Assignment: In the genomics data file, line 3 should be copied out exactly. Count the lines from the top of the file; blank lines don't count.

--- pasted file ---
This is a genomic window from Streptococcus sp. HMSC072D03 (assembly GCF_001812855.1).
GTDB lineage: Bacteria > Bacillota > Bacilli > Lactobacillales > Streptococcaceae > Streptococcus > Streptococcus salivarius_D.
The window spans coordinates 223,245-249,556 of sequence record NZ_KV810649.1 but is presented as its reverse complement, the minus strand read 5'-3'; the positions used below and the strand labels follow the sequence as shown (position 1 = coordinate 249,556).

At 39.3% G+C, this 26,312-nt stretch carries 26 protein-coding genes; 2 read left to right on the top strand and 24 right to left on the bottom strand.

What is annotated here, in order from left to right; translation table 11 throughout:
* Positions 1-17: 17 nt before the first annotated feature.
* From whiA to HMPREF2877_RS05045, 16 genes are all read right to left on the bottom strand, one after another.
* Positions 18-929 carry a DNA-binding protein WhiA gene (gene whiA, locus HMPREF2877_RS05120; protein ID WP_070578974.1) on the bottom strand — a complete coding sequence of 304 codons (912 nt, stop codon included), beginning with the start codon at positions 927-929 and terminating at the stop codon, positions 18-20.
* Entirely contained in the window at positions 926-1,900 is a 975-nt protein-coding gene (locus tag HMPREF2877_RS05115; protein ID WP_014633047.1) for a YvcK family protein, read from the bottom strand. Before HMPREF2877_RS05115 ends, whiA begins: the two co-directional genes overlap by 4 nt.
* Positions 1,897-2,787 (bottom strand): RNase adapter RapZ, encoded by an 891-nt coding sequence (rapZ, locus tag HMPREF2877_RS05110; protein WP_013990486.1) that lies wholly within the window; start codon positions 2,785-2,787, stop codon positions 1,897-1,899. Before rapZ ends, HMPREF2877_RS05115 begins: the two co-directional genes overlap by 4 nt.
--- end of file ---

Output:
The window spans coordinates 223,245-249,556 of sequence record NZ_KV810649.1 but is presented as its reverse complement, the minus strand read 5'-3'; the positions used below and the strand labels follow the sequence as shown (position 1 = coordinate 249,556).